December 16, 2019

Apple and Samsung agree to end all non-U.S. patent disputes

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apple-v-samsung-signBy Sarah Buhr), Darrell Etherington at Techcrunch

Apple and Samsung have agreed to drop all non-U.S. litigation. The announcement came late Tuesday in a release first reported by the Financial Times. In the joint statement, the two tech giants said they “…have agreed to drop all litigation between the two companies outside the United States.”

This brings to an end a crucial part of the ongoing intellectual property battle between Apple and Samsung, which have been slugging it out for years in courts across the world, with noteworthy decisions rendered in , Japan and in other markets. The Apple and Samsung dispute, which mostly sees Apple accusing Samsung of copying its device designs and Samsung retaliating with countersuits asserting infringement of its mobile phone tech patents, has been among Apple’s longest standing legal battles, after it settled suits with , Motorola Mobility and Google earlier. Samsung has also been seen as a way for Apple to target Android indirectly, since the Korean company owns such a hefty share of that market.

14135683605_a5650500d5_bTerms of the agreement were not disclosed. But, as noted in the statement, this agreement does not involve any licensing arrangements or existing court cases within the U.S. Apple and Samsung will now focus their efforts in ongoing trials in two California courts, both of which are in the appeals phase.

Apple filed for a cross-appeal of final judgement in March. The most recent action happened last week when Apple dropped the cross-appeal judgement of a landmark 2012 ruling.

Keeping open the lawsuits in the U.S. likely doesn’t indicate a desire to continue the legal battle in that market, however, as both cases currently ongoing in the U.S. are in various stages of appeal, meaning that their ultimate resolution could finally bury the hatchet between the two device makers (though the lack of any licensing agreements mean tensions could flare up again in the future). Both have likely realized they have bigger fish to fry when it comes to the future of the mobile market, and challenges they face from emerging competitors including Xiaomi and other Chinese phone makers.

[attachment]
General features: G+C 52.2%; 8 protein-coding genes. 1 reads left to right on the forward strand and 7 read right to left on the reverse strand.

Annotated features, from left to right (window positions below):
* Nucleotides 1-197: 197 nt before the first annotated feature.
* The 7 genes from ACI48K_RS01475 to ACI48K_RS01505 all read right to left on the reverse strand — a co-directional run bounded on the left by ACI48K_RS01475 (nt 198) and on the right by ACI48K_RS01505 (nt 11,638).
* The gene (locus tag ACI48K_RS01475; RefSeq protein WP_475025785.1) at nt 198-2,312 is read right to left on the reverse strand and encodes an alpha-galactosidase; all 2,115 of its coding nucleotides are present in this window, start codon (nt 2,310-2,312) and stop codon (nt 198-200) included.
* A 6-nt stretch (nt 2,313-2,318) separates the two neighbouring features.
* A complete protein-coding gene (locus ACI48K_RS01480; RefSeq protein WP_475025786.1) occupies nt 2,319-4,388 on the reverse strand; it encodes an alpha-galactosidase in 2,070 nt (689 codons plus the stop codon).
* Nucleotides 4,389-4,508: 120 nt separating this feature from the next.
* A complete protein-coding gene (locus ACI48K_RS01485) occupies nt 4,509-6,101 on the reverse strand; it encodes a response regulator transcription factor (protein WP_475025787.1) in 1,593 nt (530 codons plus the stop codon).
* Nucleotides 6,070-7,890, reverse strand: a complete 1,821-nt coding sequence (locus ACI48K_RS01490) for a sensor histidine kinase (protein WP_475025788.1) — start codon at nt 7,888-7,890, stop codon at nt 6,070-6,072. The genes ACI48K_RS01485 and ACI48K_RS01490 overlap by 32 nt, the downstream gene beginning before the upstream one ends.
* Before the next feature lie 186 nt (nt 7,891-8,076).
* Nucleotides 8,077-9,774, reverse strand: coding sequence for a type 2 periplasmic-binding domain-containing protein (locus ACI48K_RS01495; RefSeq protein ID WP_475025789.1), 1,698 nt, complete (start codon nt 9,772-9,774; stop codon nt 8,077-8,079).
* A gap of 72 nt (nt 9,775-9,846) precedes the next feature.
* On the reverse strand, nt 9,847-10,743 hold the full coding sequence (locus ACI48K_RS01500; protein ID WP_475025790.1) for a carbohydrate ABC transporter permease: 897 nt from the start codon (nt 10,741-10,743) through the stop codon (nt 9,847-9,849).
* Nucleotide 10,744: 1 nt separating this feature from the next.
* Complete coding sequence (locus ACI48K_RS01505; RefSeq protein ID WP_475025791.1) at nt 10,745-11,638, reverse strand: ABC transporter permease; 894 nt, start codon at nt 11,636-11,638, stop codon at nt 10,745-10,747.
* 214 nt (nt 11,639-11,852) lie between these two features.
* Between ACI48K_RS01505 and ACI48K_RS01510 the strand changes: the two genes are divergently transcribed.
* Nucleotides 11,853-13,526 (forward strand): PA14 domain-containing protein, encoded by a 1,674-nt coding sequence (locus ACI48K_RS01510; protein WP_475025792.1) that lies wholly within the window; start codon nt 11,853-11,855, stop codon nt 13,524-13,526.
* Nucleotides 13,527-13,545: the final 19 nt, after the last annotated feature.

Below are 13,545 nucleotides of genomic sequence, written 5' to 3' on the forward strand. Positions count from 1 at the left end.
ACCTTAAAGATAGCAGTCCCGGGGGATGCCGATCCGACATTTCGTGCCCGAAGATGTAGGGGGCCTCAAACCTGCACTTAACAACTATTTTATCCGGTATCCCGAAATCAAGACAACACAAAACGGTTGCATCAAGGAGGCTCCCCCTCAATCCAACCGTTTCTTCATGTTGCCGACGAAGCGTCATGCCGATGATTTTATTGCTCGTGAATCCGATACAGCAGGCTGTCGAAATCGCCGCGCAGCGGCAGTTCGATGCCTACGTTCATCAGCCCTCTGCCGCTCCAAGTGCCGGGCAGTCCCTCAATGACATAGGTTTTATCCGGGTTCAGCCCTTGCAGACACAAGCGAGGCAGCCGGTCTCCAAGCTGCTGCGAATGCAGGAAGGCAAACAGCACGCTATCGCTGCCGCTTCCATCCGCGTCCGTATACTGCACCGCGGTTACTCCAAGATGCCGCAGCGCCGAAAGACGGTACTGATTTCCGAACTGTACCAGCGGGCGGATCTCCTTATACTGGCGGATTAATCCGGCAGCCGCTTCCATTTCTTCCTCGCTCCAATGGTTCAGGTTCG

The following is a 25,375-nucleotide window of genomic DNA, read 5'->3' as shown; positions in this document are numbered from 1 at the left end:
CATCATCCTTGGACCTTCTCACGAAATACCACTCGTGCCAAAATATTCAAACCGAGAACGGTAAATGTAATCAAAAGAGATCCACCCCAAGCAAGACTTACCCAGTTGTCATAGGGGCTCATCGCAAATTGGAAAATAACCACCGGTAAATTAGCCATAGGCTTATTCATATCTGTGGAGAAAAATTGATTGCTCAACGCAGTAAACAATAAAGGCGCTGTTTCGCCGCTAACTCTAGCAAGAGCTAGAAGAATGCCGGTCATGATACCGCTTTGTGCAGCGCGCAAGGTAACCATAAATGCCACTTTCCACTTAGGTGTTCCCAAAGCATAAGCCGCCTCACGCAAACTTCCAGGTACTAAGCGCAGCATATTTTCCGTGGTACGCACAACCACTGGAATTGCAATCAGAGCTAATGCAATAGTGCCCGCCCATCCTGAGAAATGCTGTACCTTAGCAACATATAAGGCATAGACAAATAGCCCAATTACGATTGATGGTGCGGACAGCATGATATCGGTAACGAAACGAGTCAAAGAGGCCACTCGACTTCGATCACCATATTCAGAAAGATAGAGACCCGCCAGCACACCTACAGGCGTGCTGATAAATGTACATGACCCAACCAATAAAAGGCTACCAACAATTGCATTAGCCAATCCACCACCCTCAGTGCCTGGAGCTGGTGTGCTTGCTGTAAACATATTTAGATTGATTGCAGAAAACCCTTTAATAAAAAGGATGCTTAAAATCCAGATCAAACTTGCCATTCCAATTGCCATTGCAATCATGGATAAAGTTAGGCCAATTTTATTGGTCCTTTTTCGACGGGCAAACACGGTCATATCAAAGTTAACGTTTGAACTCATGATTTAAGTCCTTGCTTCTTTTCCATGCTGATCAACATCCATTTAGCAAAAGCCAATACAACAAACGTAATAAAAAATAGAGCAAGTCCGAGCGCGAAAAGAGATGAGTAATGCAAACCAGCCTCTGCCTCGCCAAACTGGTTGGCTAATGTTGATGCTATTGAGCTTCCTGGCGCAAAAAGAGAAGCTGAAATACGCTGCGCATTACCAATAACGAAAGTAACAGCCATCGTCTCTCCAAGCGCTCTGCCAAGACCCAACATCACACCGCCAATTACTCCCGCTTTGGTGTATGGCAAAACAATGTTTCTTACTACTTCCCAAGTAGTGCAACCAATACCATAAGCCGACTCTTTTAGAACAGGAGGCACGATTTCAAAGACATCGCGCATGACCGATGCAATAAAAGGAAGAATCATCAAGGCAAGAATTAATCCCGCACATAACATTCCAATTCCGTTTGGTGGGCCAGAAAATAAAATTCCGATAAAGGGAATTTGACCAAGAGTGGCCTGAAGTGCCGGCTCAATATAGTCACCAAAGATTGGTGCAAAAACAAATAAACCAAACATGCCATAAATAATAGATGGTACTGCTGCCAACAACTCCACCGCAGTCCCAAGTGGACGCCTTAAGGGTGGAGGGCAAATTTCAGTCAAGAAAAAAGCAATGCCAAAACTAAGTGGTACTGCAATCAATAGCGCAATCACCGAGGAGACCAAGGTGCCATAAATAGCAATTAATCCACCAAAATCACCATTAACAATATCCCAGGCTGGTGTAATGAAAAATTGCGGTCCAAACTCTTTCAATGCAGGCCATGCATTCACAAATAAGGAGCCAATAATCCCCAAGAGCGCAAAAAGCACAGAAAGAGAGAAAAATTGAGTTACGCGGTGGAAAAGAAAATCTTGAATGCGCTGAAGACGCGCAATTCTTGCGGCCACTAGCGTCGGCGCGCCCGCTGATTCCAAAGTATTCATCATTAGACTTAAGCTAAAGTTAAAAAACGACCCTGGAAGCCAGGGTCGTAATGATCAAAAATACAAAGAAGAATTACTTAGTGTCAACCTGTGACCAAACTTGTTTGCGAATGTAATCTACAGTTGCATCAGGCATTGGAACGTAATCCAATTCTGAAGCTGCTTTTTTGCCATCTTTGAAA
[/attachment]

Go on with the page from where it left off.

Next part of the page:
This could also be a sign that Apple CEO Tim Cook isn’t quite as committed to a patent battle with Samsung as former CEO and founder was reported to have been. Regardless of the reason behind the detente, it could be good news for the supplier relationship between Apple and Samsung, which ultimately should be good for both companies’ bottom lines.

For more on this story go to: http://techcrunch.com/2014/08/05/apple-and-samsung-agree-to-end-all-non-u-s-patent-disputes/?ncid=rss&utm_source=feedburner&utm_medium=feed&utm_campaign=Feed%3A+Techcrunch+%28TechCrunch%29

Related story:

Apple finds a new way to make Samsung lose $1 billion

By Brad Reed From BGR

Apple is making Samsung pay, and it we’re not just talking about patent lawsuits. The Wall Street Journal reports that Samsung’s component supply business has taken a big hit recently because Apple has decided to branch out and use a wider variety of suppliers to cut down its dependence on the Korean electronics giant. While Apple has had mixed results in finding new supply chain partners and has even had to reportedly crawl back to Samsung on some occasions, the big picture is that Apple’s moves are still taking a bite out of Samsung’s bottom line.

Business Insider’s does a nice job of breaking down just how damaging Apple’s moves to diversify its suppliers have been to the profitability of Samsung’s chipset business.

“As a result of Apple’s switch, Samsung’s chip-making business is expected to have an operating loss this year of 877 billion won, or ~$851 million,” Yarow writes. “That would be down from an operating profit of 203 billion won, or ~$197 million, last year, according to The Wall Street Journal.”

Taken together, that represents a swing of about $1.048 billion in just a year, a huge chunk of which can be attributed to the loss of Apple’s business. While Samsung as a whole is still a hugely profitable company, this latest development is just another reason for it to feel a little bit nervous going forward.

For more on this story go to: http://bgr.com/2014/08/05/apple-vs-samsung-profits/?utm_source=feedburner&utm_medium=feed&utm_campaign=Feed%3A+TheBoyGeniusReport+%28BGR+%7C+Boy+Genius+Report%29

 

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